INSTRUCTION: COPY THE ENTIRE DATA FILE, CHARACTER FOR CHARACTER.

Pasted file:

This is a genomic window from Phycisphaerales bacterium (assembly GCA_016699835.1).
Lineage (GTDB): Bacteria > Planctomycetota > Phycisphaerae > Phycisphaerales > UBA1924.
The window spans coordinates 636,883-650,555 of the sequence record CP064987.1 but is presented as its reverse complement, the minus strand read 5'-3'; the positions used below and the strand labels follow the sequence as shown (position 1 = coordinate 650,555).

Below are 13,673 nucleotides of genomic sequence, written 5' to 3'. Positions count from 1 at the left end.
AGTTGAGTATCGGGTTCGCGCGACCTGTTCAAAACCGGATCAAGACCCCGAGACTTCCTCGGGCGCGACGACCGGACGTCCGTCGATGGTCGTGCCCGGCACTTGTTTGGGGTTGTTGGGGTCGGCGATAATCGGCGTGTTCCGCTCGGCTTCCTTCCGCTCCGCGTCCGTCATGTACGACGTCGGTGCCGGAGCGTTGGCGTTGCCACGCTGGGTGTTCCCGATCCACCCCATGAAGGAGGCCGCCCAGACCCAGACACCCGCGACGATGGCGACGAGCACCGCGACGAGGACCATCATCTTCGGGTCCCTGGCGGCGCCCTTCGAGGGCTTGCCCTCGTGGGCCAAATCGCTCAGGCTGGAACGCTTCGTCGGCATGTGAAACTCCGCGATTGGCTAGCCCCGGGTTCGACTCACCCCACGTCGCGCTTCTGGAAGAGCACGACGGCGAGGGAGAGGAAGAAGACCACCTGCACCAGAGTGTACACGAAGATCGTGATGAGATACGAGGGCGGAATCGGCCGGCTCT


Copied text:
This is a genomic window from Phycisphaerales bacterium (assembly GCA_016699835.1).
Lineage (GTDB): Bacteria > Planctomycetota > Phycisphaerae > Phycisphaerales > UBA1924.
The window spans coordinates 636,883-650,555 of the sequence record CP064987.1 but is presented as its reverse complement, the minus strand read 5'-3'; the positions used below and the strand labels follow the sequence as shown (position 1 = coordinate 650,555).

Below are 13,673 nucleotides of genomic sequence, written 5' to 3'. Positions count from 1 at the left end.
AGTTGAGTATCGGGTTCGCGCGACCTGTTCAAAACCGGATCAAGACCCCGAGACTTCCTCGGGCGCGACGACCGGACGTCCGTCGATGGTCGTGCCCGGCACTTGTTTGGGGTTGTTGGGGTCGGCGATAATCGGCGTGTTCCGCTCGGCTTCCTTCCGCTCCGCGTCCGTCATGTACGACGTCGGTGCCGGAGCGTTGGCGTTGCCACGCTGGGTGTTCCCGATCCACCCCATGAAGGAGGCCGCCCAGACCCAGACACCCGCGACGATGGCGACGAGCACCGCGACGAGGACCATCATCTTCGGGTCCCTGGCGGCGCCCTTCGAGGGCTTGCCCTCGTGGGCCAAATCGCTCAGGCTGGAACGCTTCGTCGGCATGTGAAACTCCGCGATTGGCTAGCCCCGGGTTCGACTCACCCCACGTCGCGCTTCTGGAAGAGCACGACGGCGAGGGAGAGGAAGAAGACCACCTGCACCAGAGTGTACACGAAGATCGTGATGAGATACGAGGGCGGAATCGGCCGGCTCT